to the sender and to all intermediate hops.  Hence, the IPv6 Routing
   Header "Type 0" is included in the Authentication Data calculation
   using the normal procedure.

     Upon receipt of a packet containing an IP Authentication Header, the
   receiver first uses the Destination Address and SPI value to locate
   the correct Security Association.  The receiver then independently
   verifies that the Authentication Data field and the received data
   packet are consistent.  Again, the Authentication Data field is
   assumed to be zero for the sole purpose of making the authentication
   computation.  Exactly how this is accomplished is algorithm dependent.
   If the processing of the authentication algorithm indicates the
   datagram is valid, then it is accepted.  If the algorithm determines
   that the data and the Authentication Header do not match, then the
   receiver MUST discard the received IP datagram as invalid and MUST
   record the authentication failure in the system log or audit log.  If
   such a failure occurs, the recorded log data MUST include the SPI
   value, date/time received, clear-text Sending Address, clear-text
   Destination Address, and (if it exists) the clear-text Flow ID.  The
   log data MAY also include other information about the failed packet.







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5. CONFORMANCE REQUIREMENTS
     Implementations that claim conformance or compliance with this
   specification MUST fully implement the header described here, MUST support
   manual key distribution for use with this option, MUST comply with all
   requirements of the "Security Architecture for the Internet Protocol"
   [Atk95a], and MUST support the use of the mandatory-to- implement AH
   transforms.  As of this writing these are HMAC SHA [CG96] and HMAC MD5
   [OG96], but implementers need to consult the most recent version of the
   "Internet Official Protocol Standards" [STD-1] for current information on
   standards status.  Implementations MAY also implement other authentication
   algorithms.

6. SECURITY CONSIDERATIONS

     This entire RFC discusses an authentication mechanism for IP.
   This mechanism is not a panacea to the several security issues in any
   internetwork, however it does provide a component useful in building a
   secure internetwork.

     Users need to understand that the quality of the security provided
   by this specification depends completely on the strength of whichever
   cryptographic algorithm has been implemented, the strength of the key
   being used, the correctness of that algorithm's implementation, upon
   the security of the key management mechanism and its implementation,
   and upon the correctness of the IP Authentication Header and IP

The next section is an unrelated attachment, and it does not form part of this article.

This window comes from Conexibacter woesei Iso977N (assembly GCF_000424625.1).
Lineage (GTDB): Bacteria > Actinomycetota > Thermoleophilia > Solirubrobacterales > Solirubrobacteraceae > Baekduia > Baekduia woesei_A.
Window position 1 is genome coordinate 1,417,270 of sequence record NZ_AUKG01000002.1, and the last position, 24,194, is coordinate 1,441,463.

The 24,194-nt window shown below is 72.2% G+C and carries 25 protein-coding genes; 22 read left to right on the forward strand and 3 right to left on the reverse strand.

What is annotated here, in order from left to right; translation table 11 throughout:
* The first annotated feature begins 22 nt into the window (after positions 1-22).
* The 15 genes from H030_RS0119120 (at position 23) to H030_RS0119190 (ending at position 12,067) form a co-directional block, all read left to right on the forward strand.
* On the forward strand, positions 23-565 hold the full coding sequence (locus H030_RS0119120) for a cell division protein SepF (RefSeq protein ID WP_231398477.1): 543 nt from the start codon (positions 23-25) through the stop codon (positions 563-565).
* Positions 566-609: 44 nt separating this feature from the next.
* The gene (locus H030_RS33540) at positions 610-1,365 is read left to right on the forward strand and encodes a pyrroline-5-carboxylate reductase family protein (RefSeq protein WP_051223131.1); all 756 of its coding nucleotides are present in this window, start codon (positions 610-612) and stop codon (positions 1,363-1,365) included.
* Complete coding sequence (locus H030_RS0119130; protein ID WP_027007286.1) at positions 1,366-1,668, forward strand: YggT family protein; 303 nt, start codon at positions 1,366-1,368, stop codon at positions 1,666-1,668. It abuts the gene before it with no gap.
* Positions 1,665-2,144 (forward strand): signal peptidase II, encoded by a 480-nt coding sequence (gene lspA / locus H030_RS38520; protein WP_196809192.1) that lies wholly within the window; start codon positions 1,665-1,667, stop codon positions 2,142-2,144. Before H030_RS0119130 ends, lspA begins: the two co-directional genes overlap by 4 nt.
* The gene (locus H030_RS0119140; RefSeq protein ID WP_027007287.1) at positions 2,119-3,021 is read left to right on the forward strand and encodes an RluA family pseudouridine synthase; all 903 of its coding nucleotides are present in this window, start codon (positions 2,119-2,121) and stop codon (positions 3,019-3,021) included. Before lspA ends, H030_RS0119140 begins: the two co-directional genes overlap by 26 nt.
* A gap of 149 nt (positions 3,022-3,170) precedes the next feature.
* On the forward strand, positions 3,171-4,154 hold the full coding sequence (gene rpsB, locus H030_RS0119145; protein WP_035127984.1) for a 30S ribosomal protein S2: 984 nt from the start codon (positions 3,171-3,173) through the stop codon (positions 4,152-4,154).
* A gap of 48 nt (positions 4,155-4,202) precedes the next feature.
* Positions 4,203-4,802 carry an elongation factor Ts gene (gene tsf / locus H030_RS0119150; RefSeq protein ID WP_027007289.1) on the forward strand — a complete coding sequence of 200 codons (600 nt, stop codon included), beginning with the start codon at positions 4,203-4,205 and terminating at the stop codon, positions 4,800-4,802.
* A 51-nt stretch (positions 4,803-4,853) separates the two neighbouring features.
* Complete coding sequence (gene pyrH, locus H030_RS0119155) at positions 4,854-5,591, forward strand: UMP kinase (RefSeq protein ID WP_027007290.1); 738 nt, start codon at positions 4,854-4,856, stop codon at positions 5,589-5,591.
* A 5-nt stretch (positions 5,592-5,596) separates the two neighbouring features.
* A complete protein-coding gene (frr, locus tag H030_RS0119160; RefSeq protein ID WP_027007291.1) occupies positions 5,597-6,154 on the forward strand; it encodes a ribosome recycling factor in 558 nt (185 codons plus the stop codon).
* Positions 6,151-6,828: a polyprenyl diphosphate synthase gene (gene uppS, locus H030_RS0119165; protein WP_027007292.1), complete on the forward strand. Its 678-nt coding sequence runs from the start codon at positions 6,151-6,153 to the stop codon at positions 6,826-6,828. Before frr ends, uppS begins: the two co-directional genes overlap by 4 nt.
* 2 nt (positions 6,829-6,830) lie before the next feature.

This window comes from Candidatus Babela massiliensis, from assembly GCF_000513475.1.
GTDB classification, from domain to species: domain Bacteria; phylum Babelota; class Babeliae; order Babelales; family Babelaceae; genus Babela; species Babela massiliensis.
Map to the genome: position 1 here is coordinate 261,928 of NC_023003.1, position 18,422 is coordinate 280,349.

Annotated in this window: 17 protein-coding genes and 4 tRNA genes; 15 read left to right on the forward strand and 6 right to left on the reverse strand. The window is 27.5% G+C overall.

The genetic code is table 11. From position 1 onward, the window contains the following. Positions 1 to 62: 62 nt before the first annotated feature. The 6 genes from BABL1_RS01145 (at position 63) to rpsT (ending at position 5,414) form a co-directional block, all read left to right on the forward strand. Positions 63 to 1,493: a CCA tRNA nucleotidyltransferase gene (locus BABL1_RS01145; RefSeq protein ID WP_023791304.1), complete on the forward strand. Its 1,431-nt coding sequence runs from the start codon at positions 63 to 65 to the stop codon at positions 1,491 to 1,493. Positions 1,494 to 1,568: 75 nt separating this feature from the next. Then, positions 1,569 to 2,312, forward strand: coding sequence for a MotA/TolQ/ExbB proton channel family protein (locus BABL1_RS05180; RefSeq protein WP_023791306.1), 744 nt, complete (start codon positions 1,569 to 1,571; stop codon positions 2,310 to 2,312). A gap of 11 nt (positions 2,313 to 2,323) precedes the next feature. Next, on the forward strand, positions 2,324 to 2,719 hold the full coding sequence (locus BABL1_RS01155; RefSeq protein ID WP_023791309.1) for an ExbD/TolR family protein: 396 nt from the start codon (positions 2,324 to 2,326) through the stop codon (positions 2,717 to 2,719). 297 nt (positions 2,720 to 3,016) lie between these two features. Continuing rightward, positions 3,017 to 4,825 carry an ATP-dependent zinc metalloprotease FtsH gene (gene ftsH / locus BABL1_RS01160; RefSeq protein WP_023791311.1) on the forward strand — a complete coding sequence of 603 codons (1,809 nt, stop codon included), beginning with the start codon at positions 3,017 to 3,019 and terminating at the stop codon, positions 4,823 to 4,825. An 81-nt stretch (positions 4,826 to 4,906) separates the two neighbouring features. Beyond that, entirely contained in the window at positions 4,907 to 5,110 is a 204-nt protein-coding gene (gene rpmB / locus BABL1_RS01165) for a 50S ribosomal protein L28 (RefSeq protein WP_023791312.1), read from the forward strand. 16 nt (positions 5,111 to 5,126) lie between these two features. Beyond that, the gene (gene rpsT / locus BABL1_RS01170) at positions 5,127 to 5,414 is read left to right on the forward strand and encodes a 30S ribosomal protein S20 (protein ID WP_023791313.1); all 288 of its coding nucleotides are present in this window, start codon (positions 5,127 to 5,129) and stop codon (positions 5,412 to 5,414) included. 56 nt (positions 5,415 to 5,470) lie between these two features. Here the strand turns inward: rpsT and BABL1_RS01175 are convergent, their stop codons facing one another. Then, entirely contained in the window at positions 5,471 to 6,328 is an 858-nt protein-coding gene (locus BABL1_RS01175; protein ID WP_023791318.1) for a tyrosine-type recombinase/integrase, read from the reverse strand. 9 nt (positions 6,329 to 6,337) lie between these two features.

implementations in all of the participating systems. If any of these
   assumptions do not hold, then little or no real security will be
   provided to the user.  Implementors are encouraged to use high
   assurance methods to develop all of the security relevant parts of
   their products.

     Users interested in confidentiality should consider using the IP
   Encapsulating Security Payload (ESP) instead of or in conjunction with
   this specification. [Atk95b] Users seeking protection from traffic
   analysis might consider the use of appropriate link encryption.
   Description and specification of link encryption is outside the scope
   of this note. [VK83] Users interested in combining the IP
   Authentication Header with the IP Encapsulating Security Payload
   should consult the IP Encapsulating Security Payload specification
   for details.

     One particular issue is that in some cases a packet which causes an
   error to be reported back via ICMP might be so large as not to
   entirely fit within the ICMP message returned.  In such cases, it
   might not be possible for the receiver of the ICMP message to
   independently authenticate the portion of the returned message.  This
   could mean that the host receiving such an ICMP message would either
   trust an unauthenticated ICMP message, which might in turn create some



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   security problem, or not trust and hence not react appropriately to
   some legitimate ICMP message that should have been reacted to.  It
   is not clear that this issue can be fully resolved in the presence of
   packets that are the same size as or larger than the minimum IP MTU.
   Similar complications arise if an encrypted packet causes an ICMP
   error message to be sent and that packet is truncated.